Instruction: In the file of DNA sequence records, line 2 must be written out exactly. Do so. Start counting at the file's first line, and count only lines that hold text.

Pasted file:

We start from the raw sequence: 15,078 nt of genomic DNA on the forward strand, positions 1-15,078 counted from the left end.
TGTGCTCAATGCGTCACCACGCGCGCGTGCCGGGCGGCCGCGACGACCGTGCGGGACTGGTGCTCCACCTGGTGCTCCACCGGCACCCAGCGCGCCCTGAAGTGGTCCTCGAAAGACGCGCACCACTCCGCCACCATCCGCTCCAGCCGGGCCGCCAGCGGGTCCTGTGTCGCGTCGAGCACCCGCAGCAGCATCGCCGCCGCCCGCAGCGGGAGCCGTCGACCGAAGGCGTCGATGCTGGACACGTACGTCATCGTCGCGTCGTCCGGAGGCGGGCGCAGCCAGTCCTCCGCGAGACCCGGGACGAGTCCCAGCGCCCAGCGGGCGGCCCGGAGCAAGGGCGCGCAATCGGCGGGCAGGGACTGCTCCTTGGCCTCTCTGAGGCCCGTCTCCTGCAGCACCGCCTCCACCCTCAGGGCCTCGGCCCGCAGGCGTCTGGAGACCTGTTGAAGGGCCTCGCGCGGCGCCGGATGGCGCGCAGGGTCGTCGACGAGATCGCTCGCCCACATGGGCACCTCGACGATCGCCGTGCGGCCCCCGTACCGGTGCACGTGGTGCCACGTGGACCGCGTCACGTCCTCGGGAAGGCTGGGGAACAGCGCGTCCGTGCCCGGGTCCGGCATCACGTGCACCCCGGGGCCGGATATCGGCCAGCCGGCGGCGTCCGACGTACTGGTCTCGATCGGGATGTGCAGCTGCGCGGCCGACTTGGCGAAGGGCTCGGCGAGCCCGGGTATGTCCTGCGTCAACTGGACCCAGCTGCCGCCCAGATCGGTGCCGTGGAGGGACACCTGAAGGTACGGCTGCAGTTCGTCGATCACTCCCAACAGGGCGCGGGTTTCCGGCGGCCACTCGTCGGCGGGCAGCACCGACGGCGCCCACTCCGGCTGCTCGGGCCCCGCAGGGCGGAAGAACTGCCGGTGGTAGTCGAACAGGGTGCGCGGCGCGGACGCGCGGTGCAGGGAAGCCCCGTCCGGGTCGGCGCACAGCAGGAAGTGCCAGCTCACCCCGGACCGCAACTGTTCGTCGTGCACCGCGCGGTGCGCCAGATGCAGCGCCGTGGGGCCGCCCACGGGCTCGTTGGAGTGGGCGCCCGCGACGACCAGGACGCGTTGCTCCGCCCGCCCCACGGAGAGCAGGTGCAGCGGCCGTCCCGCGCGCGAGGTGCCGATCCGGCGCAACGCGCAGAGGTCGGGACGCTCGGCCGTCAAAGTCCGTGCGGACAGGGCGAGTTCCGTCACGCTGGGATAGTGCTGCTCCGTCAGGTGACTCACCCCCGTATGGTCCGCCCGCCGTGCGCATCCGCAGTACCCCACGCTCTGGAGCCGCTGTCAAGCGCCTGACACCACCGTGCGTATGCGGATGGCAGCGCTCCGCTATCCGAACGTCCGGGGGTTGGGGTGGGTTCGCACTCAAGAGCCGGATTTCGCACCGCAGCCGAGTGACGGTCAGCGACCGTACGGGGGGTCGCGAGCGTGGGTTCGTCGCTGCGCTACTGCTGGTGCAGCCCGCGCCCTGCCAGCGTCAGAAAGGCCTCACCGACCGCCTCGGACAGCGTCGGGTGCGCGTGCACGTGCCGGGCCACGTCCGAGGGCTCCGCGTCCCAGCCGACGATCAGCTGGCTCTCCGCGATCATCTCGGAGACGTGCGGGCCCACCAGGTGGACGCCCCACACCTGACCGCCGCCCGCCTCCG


TGTGCTCAATGCGTCACCACGCGCGCGTGCCGGGCGGCCGCGACGACCGTGCGGGACTGGTGCTCCACCTGGTGCTCCACCGGCACCCAGCGCGCCCTGAAGTGGTCCTCGAAAGACGCGCACCACTCCGCCACCATCCGCTCCAGCCGGGCCGCCAGCGGGTCCTGTGTCGCGTCGAGCACCCGCAGCAGCATCGCCGCCGCCCGCAGCGGGAGCCGTCGACCGAAGGCGTCGATGCTGGACACGTACGTCATCGTCGCGTCGTCCGGAGGCGGGCGCAGCCAGTCCTCCGCGAGACCCGGGACGAGTCCCAGCGCCCAGCGGGCGGCCCGGAGCAAGGGCGCGCAATCGGCGGGCAGGGACTGCTCCTTGGCCTCTCTGAGGCCCGTCTCCTGCAGCACCGCCTCCACCCTCAGGGCCTCGGCCCGCAGGCGTCTGGAGACCTGTTGAAGGGCCTCGCGCGGCGCCGGATGGCGCGCAGGGTCGTCGACGAGATCGCTCGCCCACATGGGCACCTCGACGATCGCCGTGCGGCCCCCGTACCGGTGCACGTGGTGCCACGTGGACCGCGTCACGTCCTCGGGAAGGCTGGGGAACAGCGCGTCCGTGCCCGGGTCCGGCATCACGTGCACCCCGGGGCCGGATATCGGCCAGCCGGCGGCGTCCGACGTACTGGTCTCGATCGGGATGTGCAGCTGCGCGGCCGACTTGGCGAAGGGCTCGGCGAGCCCGGGTATGTCCTGCGTCAACTGGACCCAGCTGCCGCCCAGATCGGTGCCGTGGAGGGACACCTGAAGGTACGGCTGCAGTTCGTCGATCACTCCCAACAGGGCGCGGGTTTCCGGCGGCCACTCGTCGGCGGGCAGCACCGACGGCGCCCACTCCGGCTGCTCGGGCCCCGCAGGGCGGAAGAACTGCCGGTGGTAGTCGAACAGGGTGCGCGGCGCGGACGCGCGGTGCAGGGAAGCCCCGTCCGGGTCGGCGCACAGCAGGAAGTGCCAGCTCACCCCGGACCGCAACTGTTCGTCGTGCACCGCGCGGTGCGCCAGATGCAGCGCCGTGGGGCCGCCCACGGGCTCGTTGGAGTGGGCGCCCGCGACGACCAGGACGCGTTGCTCCGCCCGCCCCACGGAGAGCAGGTGCAGCGGCCGTCCCGCGCGCGAGGTGCCGATCCGGCGCAACGCGCAGAGGTCGGGACGCTCGGCCGTCAAAGTCCGTGCGGACAGGGCGAGTTCCGTCACGCTGGGATAGTGCTGCTCCGTCAGGTGACTCACCCCCGTATGGTCCGCCCGCCGTGCGCATCCGCAGTACCCCACGCTCTGGAGCCGCTGTCAAGCGCCTGACACCACCGTGCGTATGCGGATGGCAGCGCTCCGCTATCCGAACGTCCGGGGGTTGGGGTGGGTTCGCACTCAAGAGCCGGATTTCGCACCGCAGCCGAGTGACGGTCAGCGACCGTACGGGGGGTCGCGAGCGTGGGTTCGTCGCTGCGCTACTGCTGGTGCAGCCCGCGCCCTGCCAGCGTCAGAAAGGCCTCACCGACCGCCTCGGACAGCGTCGGGTGCGCGTGCACGTGCCGGGCCACGTCCGAGGGCTCCGCGTCCCAGCCGACGATCAGCTGGCTCTCCGCGATCATCTCGGAGACGTGCGGGCCCACCAGGTGGACGCCCCACACCTGACCGCCGCCCGCCTCCG